After scientists pieced together an entire skull of this 230-million-year-old azendohsaur –– a group known previously from just teeth and jaws –– these animals have now been aligned with a very early branch of the reptile evolutionary tree.This shows that the early reptiles diversified and adaptively radiated along side the dinosaurs. It also shows that as reptiles adapted and radiated to different niches, some adaptations were common in both dinosaurs and reptiles. This "adaptation" is common in biological organisms and shows up in the fossil record in numerous places.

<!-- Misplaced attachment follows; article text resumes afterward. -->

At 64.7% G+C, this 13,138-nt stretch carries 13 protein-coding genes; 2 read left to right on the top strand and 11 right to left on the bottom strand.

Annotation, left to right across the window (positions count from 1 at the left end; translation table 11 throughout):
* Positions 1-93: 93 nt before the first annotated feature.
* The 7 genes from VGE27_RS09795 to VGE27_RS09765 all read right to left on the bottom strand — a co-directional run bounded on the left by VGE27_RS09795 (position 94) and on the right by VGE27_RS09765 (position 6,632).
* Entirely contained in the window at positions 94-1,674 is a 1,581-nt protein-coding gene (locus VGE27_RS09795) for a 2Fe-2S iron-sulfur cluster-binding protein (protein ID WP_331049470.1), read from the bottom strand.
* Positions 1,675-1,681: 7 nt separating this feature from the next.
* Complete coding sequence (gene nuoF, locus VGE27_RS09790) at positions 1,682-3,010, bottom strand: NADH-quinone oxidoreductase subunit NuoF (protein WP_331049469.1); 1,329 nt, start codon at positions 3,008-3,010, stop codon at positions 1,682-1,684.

In a study published in the journal Palaeontology, UC Santa Barbara Earth Science professor Andre Wyss and other scientists concluded that many aspects of Azendohsaurus are far more primitive than previously assumed, which means that its plant-eating adaptations –– similar to those found in some early dinosaurs –– were developed independently.
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